Functional imaging: what makes the brain tick?

01/04/2019

Our brain is the command center of our body. This is where all information and impressions are collected and converted into responses and movements. Modern imaging techniques offer physicians and researchers unique insights into the actions of the human central nervous system. The functional imaging technique allows them to watch our brain in action.
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Image: close-up of a woman lying in an MRI device; Copyright: panthermedia.net/Craig Robinson

Brain mapping: preoperative planning with functional MRI

01/04/2019

A surgery already begins before the patient is lying on the operating table – namely with the planning. For example, if brain surgery is imminent, the brain must first be mapped. This makes the activity level of certain brain areas visible. Functional magnetic resonance imaging makes this possible.
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Brain stimulation: treatment using electric current and magnetic fields

03/12/2018

The treatment for many neurological and mental disorders is far from being an easy feat. Drug therapies always require accurate medication adjustments, while brain surgeries have the potential for risks and complications. Non-invasive brain stimulation takes a different approach: magnetic fields and electric current change the activities in the brain - without putting the patient at risk.
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Image: Physician attaches electrodes to the upper back of a young woman; Copyright: panthermedia.net/microgen

Transcutaneous Electrical Nerve Stimulation: pain relief with electricity

03/12/2018

According to estimates, every third person in the world suffers from chronic pain. The most common discomforts include back pain, headaches, and nerve pain. For many sufferers, the pain is so severe that it impacts their job, social life or mind. The pain has its own clinical significance and must be treated – with electric current for example.
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Image: Woman with electrodes in her neck; Copyright: panthermedia.net / microgen

Back to health – when electrical pulses provide healing

03/12/2018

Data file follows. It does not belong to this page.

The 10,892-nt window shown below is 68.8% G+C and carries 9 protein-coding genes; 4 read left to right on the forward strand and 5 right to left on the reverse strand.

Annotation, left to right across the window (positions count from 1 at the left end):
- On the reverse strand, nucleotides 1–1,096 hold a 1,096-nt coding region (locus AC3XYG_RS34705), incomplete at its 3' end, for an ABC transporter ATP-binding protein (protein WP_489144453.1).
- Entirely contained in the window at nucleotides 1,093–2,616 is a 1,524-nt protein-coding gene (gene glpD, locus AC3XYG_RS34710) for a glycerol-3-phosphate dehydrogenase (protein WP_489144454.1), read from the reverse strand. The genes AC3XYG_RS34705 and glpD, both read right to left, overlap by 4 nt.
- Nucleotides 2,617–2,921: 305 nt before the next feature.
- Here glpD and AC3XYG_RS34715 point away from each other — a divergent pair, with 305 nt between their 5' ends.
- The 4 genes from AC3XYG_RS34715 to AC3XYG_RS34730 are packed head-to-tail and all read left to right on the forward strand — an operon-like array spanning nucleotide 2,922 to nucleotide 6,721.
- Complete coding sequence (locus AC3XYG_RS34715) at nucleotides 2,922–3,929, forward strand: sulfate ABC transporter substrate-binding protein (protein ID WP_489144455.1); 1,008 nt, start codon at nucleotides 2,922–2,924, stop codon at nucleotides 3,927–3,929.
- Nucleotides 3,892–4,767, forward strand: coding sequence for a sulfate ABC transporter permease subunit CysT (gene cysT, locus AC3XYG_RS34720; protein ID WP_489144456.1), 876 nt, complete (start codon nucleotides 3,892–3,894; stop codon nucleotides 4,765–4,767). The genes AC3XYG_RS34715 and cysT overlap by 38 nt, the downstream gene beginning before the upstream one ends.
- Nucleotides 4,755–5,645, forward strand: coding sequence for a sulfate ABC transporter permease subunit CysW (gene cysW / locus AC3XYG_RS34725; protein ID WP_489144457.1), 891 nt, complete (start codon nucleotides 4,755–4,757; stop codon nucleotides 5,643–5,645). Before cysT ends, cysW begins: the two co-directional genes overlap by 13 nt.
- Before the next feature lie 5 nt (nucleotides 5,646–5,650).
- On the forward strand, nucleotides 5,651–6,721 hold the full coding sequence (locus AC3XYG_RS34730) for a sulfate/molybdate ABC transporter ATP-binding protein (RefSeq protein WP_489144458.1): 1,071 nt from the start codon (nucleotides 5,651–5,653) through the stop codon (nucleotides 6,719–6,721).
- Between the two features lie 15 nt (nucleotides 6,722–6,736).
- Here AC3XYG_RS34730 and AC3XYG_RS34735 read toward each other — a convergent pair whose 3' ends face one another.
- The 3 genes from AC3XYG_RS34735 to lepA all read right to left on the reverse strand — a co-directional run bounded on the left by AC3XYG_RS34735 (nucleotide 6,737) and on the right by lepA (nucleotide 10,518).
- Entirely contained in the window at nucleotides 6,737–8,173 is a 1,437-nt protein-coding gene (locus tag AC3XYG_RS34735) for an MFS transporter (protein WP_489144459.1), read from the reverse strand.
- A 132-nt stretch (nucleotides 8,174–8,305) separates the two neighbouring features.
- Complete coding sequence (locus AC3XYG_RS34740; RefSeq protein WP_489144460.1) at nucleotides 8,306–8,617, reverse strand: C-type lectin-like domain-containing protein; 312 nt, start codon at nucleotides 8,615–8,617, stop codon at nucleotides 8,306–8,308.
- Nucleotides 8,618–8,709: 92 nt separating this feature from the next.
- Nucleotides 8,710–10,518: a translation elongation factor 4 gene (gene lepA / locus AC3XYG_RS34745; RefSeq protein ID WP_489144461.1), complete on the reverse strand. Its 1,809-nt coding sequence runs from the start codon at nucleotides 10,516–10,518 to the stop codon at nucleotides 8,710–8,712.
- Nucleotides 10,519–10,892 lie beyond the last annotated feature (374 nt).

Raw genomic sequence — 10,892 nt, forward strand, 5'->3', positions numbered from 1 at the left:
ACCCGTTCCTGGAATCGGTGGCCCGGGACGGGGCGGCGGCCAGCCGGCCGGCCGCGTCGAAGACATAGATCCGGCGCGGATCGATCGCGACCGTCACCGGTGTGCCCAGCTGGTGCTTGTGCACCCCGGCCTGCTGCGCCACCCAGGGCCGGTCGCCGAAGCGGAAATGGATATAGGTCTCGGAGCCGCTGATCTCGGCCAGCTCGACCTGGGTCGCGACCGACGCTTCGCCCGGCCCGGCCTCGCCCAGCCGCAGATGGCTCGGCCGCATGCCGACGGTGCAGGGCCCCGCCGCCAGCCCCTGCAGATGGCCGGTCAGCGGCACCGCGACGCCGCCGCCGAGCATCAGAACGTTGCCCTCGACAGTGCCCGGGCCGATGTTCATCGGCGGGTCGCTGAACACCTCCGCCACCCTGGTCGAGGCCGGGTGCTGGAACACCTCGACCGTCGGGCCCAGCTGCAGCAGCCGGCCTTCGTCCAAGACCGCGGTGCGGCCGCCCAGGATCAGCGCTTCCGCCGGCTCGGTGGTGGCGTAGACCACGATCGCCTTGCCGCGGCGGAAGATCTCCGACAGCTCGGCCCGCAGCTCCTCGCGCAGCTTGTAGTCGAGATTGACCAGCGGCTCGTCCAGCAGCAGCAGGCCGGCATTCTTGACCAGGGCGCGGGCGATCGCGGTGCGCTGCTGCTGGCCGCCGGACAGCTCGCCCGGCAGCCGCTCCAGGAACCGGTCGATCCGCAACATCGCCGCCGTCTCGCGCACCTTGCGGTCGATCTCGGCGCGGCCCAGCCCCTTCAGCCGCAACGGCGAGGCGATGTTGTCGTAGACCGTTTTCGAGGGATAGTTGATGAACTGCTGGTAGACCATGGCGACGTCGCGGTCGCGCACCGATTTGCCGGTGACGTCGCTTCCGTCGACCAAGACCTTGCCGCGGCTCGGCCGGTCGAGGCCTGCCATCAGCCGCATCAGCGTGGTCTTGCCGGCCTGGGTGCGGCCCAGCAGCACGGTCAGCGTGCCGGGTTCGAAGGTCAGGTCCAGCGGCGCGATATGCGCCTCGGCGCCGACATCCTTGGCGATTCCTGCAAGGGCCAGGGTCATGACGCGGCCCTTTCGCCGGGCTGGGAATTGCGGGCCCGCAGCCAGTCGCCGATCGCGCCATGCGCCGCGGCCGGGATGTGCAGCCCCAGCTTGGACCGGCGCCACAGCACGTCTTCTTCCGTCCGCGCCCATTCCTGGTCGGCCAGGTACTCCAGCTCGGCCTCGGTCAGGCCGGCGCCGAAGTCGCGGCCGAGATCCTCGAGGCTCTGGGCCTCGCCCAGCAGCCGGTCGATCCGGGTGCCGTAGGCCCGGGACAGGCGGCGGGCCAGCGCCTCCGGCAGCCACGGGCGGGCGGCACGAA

Strengthening and healing thanks to the power of electrical pulses - is that really possible? When mobility is restricted or muscles are no longer as strong as they used to be, electrical treatment options can lead to improvement or even cure of diseases. But why are more and more people turning to these alternatives, what are the advantages and what are their limitations and drawbacks?
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Image: Silhouette of a head with a hole in the middle shaped like a puzzle piece. The puzzle piece is lying next to it; Copyright: panthermedia.net/SIPhotography

WAKE-UP study a wake-up call for acute stroke care

08/08/2018

Some solutions are simple, though not necessarily obvious. The WAKE-UP study, which included 70 participating European stroke centers, has now studied a relatively simple procedure to manage the acute care of stroke patients and avoid potential long-term effects. Best of all, it is available wherever MRI is offered.
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Neurology: Early detection of Parkinson’s disease with app and data?

01/08/2018

Big Data is often likened to finding the proverbial needle in a haystack: Large volumes of data contain patterns that hold the answer to a particular question. The trick is to gather meaningful data and identify patterns. The i-PROGNOSIS research project shows how smart devices and an app team up to automatically collect data without disturbing the user.
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Radiology: machine learning to support medical diagnostics

08/03/2018

Automation makes work life easier in many ways but is it also a solution for analyzing medical images? Is a computer actually reliable enough to assist in the medical decision making process? Researchers in Landshut examine how machine learning algorithms can work more reliably and support radiologists.
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Image: one of Fiagon's electromagnetic surgical navigation systems; Copyright: Fiagon

The surgeon's co-pilot: pin-point accuracy through electromagnetic navigation systems

04/01/2018

The position and alignment of surgical tools in the patient’s body must always be kept in view during the operation process to guarantee success and safety. With fine sensors at the tip of the instruments and an electromagnetic signal, Fiagon's electromagnetic navigation systems accurately reproduce their position in the body.